Every country has so many holidays, commemorating events and personages that matter mainly (or only) to them, that something as modest, as wholesome, as foursquare as a Flag Day gets lost in the scrum. But there are plenty of them, I discover.
Forty-six countries, of the 180 or 190 or 206 countries on earth at the moment, celebrate a day either named, or at least mentioned in some way, as Flag Day.
I just found out this very morning that today, January 7, is Flag Day in Italy. It commemorates January 7, 1797, the day on which the Cispadana Republic was established by Napoleon. It was a transitory entity, a puppet creature of the French government, but the flag that was created by representatives of the cities of Reggio Emilia, Bologna, Modena and Ferrara lives on in their choice of red, white and green.
The day is celebrated with varying degrees of pomp around the country. In Reggio and Bologna, it gets a lot of attention, because their city colors are red and white. (Green represents hope, if that needs explaining.)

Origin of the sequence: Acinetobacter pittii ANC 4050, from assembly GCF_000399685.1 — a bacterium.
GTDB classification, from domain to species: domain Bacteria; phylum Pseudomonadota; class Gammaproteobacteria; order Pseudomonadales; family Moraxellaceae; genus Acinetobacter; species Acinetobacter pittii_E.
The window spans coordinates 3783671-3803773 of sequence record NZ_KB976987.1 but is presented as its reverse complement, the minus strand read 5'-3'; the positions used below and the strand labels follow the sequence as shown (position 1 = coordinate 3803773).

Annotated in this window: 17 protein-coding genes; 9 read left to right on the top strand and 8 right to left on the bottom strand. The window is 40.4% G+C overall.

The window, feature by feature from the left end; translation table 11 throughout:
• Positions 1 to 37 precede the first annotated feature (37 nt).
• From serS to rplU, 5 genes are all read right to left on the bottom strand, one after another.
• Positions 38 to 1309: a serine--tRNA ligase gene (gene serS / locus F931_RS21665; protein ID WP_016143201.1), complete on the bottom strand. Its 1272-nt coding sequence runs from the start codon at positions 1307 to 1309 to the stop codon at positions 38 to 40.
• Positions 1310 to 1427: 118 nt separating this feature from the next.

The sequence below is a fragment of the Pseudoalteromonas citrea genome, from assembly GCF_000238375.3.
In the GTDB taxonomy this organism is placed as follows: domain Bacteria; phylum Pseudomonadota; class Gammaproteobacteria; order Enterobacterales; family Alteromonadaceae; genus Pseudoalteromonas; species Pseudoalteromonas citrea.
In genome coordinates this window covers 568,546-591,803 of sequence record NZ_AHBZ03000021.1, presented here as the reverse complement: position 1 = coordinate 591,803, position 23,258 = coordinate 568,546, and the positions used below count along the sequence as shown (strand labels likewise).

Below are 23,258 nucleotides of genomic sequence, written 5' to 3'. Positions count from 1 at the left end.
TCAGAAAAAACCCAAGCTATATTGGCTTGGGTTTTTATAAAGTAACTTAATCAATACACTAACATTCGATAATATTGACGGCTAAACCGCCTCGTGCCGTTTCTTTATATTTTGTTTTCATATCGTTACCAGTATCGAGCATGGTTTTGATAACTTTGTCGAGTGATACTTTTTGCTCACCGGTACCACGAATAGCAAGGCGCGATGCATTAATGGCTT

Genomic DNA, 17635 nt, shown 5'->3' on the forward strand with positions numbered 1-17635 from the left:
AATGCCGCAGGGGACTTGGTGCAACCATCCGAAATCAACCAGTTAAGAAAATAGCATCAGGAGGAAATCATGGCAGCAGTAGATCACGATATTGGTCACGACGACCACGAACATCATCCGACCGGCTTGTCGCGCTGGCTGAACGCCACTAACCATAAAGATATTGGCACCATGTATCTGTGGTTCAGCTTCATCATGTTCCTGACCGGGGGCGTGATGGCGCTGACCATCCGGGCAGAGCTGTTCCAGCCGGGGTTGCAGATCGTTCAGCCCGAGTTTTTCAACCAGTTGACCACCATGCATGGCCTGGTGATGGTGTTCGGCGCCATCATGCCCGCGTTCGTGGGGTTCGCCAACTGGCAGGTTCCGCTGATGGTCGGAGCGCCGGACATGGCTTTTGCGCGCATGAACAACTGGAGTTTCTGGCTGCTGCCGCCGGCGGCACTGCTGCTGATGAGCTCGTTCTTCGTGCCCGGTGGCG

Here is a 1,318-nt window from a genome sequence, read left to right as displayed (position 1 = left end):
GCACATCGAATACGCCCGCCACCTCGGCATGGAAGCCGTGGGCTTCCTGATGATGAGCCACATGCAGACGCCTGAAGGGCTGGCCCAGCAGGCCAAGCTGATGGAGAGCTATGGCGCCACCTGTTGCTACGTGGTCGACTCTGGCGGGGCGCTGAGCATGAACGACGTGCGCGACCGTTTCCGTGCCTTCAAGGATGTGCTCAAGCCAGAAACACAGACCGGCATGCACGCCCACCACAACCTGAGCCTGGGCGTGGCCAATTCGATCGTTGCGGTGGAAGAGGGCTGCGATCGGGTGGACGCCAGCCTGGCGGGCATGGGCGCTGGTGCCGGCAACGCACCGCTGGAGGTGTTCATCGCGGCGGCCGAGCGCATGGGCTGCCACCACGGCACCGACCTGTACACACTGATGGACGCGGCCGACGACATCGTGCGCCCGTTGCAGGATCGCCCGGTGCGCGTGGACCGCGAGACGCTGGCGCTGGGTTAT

In Venice, the day is kept extremely quiet; so quiet that no notice whatever is made on the daily calendar of the Comune. I only was alerted to the significance of January 7 by a temporary sign set up at Sant’ Elena, propped against the flagpole. At least somebody cares.
In Rome, more fuss is made of the date, as you might imagine. At 3:15 PM, in front of the Quirinale Palace (residence of the President of the Republic), a special ceremony of the changing of the guard is performed by the Corazzieri, the branch of the carabinieri designated as the President’s honor guard. They always look great, partly because of their size (minimum required height: 190 cm, or six feet, 2.8 inches), partly because of their horses, and especially because of their dress uniforms. Not everybody can rock a shiny metal breastplate and helmet crowned with a horse’s tail. Here’s the link: http://youtu.be/tfGCTVfNo8E
Note: If the marching in begins to pall, skip to 7:45 for the moment of the changing of the guard.
Lino, like everybody of his vintage, learned batches of patriotic songs when he was a lad. It was like us memorizing “Trees” for Arbor Day. The minute I started playing “La Bandiera Tricolore” he began singing along. It’s short, but sweet. It basically says that our flag has always been the most beautiful and it’s the only one we want, along with liberty. Long live the three colors.
Here’s the link: http://youtu.be/IY0NwMrEL6c
For more patriotic history, and music, see my post on the 100th anniversary of the founding of the Republic.